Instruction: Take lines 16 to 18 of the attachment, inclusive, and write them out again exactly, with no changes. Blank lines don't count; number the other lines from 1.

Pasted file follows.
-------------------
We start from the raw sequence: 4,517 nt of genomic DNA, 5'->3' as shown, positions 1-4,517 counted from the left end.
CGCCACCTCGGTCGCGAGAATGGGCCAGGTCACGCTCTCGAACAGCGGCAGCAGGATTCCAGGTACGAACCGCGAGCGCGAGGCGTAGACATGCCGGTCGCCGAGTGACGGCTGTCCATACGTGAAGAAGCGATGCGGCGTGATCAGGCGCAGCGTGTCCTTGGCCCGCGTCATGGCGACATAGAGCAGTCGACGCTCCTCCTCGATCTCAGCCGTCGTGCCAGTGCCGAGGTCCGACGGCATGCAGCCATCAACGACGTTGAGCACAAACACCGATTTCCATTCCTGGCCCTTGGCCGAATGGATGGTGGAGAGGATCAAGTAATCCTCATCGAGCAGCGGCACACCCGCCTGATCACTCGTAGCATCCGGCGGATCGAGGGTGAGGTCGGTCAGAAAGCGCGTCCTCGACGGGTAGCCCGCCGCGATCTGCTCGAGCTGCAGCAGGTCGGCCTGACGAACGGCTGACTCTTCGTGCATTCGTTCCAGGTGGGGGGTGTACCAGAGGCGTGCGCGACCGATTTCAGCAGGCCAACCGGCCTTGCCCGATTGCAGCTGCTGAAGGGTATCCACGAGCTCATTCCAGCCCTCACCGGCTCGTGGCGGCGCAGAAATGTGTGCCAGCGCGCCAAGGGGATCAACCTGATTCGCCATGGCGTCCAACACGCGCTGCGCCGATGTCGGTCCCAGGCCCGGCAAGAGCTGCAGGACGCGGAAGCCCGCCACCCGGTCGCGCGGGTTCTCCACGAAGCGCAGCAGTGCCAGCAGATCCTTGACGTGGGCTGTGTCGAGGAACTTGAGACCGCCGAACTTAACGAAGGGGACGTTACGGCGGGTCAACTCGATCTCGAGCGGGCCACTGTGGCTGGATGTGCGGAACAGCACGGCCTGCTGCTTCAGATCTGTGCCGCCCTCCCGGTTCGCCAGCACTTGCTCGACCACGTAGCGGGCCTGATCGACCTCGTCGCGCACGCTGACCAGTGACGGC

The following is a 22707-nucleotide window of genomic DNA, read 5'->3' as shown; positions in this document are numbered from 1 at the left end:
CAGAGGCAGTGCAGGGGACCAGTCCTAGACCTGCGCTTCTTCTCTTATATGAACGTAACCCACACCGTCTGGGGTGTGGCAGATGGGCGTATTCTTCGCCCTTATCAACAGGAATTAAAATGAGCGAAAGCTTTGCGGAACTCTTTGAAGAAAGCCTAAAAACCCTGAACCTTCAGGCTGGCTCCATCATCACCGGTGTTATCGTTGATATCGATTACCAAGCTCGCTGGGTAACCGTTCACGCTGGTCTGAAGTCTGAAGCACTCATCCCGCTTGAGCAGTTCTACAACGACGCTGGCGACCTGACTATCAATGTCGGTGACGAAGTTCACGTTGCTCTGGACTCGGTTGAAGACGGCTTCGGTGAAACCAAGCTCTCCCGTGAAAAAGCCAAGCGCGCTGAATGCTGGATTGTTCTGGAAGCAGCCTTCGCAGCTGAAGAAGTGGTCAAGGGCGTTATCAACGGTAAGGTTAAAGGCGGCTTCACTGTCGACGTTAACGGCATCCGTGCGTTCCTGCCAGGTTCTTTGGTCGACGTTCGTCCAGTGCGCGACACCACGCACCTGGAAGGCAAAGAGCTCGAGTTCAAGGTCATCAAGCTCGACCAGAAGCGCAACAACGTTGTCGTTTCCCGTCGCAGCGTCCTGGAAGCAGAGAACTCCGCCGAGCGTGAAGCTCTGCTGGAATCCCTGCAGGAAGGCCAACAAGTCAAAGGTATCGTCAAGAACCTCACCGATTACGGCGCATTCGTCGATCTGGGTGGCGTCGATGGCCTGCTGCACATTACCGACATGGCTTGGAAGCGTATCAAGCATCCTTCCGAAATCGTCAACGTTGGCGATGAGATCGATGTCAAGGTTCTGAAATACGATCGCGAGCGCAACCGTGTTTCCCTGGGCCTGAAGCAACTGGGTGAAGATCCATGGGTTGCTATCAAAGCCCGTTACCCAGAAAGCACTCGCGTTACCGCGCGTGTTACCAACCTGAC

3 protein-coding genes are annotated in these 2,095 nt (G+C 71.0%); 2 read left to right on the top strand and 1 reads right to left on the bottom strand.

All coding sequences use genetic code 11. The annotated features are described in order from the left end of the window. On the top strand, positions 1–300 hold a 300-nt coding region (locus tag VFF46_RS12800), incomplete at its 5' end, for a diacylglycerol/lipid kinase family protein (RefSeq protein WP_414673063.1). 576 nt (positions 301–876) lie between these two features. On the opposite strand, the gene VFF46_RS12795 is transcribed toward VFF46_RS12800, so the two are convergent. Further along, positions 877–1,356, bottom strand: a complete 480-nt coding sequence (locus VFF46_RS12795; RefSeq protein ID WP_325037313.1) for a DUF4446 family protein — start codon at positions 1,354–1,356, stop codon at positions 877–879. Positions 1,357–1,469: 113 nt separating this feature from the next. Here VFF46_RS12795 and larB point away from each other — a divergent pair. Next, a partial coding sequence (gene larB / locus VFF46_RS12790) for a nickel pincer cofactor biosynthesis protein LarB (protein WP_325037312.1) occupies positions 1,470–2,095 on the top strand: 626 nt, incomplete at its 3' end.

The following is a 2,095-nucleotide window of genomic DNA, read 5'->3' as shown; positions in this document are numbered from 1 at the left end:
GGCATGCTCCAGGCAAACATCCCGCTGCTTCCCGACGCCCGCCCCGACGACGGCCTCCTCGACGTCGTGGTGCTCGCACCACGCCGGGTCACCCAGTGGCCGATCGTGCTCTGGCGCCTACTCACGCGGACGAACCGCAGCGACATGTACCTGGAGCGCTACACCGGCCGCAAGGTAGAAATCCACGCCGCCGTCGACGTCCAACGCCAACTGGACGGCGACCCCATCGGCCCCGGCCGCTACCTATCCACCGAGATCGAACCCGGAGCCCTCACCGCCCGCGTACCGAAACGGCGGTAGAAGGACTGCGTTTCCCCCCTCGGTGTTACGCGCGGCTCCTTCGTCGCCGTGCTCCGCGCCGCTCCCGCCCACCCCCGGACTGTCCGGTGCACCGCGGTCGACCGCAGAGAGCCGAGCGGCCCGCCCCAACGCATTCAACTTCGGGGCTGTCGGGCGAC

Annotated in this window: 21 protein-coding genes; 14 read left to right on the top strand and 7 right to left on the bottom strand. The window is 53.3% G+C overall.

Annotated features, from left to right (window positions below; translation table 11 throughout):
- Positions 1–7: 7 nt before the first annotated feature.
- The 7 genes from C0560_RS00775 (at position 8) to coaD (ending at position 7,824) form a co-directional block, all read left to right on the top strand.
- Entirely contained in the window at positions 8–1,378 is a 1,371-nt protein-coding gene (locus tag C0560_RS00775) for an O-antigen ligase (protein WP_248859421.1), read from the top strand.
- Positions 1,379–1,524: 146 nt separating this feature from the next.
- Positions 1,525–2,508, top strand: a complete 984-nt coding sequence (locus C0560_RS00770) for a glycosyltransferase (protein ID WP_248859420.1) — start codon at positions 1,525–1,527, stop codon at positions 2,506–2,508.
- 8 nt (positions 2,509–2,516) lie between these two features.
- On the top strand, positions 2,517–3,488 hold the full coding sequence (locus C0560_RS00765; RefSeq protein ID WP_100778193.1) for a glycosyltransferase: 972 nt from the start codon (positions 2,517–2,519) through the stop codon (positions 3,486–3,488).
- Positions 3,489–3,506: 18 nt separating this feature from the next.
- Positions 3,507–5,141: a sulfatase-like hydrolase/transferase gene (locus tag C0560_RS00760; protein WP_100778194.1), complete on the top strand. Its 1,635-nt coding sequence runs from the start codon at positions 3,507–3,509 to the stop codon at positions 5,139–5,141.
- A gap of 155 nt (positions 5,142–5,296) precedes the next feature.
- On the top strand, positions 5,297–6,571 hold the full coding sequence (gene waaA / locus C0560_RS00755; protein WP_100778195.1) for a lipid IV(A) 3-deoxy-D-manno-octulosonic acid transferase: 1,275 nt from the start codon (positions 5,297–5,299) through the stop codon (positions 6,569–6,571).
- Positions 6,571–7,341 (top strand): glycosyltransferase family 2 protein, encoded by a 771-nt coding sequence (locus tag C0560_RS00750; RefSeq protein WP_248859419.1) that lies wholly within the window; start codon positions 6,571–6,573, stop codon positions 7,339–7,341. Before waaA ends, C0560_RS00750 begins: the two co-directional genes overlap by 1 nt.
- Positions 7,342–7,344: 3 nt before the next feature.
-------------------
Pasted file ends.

- 8 nt (positions 2,509–2,516) lie between these two features.
- On the top strand, positions 2,517–3,488 hold the full coding sequence (locus C0560_RS00765; RefSeq protein ID WP_100778193.1) for a glycosyltransferase: 972 nt from the start codon (positions 2,517–2,519) through the stop codon (positions 3,486–3,488).
- Positions 3,489–3,506: 18 nt separating this feature from the next.